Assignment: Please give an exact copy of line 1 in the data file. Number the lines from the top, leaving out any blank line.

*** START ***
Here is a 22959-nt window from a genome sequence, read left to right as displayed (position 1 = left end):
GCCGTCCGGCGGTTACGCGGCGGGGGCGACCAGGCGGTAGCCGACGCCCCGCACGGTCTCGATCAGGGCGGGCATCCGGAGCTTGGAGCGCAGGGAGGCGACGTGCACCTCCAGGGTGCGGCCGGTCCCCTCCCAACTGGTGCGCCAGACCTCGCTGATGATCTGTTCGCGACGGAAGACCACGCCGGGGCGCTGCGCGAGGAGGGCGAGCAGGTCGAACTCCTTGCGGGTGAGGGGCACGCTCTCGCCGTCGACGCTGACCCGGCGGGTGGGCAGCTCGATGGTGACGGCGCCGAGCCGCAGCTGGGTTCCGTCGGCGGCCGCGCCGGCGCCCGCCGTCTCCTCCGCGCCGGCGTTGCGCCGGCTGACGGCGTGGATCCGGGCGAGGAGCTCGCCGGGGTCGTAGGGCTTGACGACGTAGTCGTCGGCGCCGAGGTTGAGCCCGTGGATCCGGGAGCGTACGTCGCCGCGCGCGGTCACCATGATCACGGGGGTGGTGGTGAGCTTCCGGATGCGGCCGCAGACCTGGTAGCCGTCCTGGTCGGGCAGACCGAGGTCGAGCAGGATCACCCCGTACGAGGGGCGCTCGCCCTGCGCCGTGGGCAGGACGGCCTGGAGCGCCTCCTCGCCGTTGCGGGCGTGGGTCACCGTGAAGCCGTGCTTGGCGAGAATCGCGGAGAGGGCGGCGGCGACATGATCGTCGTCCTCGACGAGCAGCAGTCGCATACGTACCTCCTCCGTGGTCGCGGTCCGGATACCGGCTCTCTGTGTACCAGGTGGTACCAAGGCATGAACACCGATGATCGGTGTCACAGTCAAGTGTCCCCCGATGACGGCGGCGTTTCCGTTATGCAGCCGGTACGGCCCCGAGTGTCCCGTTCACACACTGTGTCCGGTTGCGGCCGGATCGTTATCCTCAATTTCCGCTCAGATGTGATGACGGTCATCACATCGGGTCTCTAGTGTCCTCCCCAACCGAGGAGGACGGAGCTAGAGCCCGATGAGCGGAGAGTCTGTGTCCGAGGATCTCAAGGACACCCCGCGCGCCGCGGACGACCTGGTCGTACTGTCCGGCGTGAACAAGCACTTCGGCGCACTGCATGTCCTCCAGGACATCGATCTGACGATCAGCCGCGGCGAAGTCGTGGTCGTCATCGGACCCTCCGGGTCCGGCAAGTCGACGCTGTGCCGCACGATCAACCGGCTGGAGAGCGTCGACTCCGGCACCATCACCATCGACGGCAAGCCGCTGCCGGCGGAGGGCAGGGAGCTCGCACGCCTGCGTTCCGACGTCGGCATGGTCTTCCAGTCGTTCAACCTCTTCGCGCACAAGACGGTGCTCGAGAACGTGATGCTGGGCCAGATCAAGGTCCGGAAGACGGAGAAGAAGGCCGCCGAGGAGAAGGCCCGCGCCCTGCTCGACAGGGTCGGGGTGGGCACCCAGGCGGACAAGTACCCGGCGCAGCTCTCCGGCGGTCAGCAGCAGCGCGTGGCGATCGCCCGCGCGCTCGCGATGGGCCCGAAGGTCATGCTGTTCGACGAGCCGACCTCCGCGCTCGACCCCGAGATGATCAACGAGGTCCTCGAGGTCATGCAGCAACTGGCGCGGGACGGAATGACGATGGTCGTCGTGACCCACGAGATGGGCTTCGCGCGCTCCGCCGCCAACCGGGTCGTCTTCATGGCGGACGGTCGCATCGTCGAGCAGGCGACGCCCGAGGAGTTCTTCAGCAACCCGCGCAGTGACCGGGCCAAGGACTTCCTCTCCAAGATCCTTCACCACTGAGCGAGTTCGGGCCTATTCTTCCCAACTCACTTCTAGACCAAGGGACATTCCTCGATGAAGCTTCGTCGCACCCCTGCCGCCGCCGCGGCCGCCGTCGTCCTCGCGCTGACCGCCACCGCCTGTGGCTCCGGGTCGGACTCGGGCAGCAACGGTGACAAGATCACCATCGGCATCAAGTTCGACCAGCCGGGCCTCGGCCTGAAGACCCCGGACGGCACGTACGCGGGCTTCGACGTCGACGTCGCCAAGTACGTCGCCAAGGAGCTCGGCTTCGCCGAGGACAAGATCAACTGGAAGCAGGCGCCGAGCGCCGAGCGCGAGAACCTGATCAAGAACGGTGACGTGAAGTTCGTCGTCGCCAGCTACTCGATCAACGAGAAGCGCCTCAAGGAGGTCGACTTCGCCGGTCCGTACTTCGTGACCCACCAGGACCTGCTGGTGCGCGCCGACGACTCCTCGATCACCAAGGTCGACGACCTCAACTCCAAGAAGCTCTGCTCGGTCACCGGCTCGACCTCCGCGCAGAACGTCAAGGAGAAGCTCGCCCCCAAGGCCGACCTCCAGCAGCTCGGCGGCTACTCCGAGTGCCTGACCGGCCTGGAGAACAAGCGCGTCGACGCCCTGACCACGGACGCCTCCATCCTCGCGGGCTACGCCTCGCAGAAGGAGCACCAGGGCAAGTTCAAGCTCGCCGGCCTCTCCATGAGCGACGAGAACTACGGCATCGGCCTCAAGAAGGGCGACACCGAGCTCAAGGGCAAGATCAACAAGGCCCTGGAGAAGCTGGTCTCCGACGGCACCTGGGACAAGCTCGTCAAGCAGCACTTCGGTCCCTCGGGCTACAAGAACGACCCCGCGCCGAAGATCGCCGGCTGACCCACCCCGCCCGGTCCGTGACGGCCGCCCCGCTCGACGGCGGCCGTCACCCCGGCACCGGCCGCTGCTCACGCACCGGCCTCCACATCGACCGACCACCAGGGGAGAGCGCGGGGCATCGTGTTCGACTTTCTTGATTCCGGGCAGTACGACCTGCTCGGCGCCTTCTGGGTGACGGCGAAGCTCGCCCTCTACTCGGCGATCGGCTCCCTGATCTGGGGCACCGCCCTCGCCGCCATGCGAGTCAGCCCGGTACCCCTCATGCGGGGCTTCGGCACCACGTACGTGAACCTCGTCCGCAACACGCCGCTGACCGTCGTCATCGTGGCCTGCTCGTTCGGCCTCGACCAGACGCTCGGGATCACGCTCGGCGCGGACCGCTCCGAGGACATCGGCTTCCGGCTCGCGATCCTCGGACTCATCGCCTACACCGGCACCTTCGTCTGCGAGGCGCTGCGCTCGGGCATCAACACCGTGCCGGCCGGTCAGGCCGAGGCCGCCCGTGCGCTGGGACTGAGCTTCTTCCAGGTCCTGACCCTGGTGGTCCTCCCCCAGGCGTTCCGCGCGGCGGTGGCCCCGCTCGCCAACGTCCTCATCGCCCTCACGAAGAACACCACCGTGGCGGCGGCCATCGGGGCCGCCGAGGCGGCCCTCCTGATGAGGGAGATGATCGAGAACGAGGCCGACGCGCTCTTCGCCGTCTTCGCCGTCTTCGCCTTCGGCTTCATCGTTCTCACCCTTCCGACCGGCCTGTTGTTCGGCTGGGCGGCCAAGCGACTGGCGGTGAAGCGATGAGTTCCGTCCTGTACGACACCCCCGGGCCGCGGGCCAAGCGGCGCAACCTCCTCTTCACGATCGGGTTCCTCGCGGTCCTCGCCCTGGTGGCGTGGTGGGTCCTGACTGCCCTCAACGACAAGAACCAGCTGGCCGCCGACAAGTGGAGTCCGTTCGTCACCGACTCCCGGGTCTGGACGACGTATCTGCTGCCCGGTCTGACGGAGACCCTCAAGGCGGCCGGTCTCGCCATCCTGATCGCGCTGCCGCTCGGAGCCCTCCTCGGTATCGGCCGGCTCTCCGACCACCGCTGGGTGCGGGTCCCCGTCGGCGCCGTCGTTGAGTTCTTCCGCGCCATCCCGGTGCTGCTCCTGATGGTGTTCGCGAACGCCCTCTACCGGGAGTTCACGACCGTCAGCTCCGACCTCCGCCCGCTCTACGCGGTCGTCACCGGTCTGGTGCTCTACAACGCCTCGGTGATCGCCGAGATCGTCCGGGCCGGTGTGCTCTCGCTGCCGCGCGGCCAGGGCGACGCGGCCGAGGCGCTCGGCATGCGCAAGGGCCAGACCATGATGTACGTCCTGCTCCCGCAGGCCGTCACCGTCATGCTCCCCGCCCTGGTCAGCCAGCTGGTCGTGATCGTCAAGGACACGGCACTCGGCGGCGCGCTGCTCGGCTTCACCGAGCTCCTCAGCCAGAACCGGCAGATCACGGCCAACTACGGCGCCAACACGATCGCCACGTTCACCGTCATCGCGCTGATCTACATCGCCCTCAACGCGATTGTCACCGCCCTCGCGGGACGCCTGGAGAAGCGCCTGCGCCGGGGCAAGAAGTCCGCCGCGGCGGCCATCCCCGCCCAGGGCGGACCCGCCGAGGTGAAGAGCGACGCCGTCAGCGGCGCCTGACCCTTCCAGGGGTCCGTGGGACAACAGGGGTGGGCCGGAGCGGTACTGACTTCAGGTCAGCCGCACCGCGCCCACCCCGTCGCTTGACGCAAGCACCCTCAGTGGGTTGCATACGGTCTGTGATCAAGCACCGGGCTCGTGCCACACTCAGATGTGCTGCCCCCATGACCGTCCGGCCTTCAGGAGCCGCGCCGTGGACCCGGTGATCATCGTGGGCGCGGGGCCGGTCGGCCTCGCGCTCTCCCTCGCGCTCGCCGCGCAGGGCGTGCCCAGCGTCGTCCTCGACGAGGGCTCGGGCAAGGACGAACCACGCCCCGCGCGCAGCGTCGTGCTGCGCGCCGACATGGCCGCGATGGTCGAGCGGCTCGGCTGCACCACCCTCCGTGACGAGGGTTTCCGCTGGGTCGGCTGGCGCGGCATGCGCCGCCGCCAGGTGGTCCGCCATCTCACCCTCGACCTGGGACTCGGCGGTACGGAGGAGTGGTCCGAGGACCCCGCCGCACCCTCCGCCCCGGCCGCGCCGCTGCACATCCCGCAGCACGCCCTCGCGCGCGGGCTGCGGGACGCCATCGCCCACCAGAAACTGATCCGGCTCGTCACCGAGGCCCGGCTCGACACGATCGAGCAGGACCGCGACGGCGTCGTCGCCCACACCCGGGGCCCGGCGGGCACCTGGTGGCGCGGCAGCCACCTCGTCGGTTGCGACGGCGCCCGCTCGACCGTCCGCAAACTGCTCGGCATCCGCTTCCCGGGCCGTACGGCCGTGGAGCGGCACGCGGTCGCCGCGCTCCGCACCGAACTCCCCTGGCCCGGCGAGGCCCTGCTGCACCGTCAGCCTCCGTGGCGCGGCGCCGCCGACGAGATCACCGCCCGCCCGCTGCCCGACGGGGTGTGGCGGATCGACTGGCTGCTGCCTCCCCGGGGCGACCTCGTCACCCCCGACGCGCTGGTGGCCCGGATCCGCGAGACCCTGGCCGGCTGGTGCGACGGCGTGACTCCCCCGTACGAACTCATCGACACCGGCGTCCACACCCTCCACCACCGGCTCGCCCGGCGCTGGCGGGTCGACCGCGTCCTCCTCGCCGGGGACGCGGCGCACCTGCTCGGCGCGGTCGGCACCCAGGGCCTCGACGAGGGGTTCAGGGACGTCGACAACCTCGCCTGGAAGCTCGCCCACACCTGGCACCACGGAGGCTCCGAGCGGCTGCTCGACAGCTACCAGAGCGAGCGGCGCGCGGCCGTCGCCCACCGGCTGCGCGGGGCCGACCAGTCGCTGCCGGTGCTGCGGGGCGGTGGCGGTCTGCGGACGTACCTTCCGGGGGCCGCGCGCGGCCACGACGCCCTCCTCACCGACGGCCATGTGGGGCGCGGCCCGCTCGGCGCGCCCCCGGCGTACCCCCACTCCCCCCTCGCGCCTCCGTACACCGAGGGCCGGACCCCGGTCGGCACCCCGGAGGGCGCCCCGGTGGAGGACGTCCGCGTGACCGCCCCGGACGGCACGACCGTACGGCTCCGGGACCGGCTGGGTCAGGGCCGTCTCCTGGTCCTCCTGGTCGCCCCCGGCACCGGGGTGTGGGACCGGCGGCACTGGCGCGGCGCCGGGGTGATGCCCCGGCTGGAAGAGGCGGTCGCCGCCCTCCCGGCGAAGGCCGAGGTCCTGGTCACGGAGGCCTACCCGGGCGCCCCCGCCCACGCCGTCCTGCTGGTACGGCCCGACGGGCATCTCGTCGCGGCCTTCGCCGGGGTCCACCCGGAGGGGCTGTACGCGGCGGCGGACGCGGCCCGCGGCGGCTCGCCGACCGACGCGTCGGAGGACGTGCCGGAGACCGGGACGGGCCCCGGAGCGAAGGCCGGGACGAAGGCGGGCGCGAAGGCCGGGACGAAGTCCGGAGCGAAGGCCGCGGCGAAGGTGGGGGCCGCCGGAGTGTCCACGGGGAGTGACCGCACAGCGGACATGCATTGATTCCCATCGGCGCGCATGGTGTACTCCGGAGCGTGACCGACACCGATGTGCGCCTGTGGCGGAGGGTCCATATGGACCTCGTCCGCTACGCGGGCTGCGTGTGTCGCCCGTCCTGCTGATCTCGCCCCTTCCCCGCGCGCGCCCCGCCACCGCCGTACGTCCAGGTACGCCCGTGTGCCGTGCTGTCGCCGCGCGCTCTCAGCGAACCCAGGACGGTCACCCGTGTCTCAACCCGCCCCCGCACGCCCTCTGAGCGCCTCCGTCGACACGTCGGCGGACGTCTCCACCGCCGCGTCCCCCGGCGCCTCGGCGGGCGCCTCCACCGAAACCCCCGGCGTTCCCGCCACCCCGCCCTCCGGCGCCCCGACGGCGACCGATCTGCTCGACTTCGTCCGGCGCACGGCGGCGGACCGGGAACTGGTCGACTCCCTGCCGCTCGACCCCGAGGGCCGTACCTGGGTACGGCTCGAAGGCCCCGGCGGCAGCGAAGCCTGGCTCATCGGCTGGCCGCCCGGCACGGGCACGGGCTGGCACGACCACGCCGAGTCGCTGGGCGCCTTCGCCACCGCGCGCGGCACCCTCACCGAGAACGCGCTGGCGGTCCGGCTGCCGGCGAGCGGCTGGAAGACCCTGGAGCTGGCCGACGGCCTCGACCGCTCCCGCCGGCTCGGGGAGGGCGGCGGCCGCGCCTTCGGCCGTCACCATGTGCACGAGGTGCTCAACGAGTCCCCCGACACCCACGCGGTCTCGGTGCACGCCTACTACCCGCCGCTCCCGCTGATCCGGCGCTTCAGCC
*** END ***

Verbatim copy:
Here is a 22959-nt window from a genome sequence, read left to right as displayed (position 1 = left end):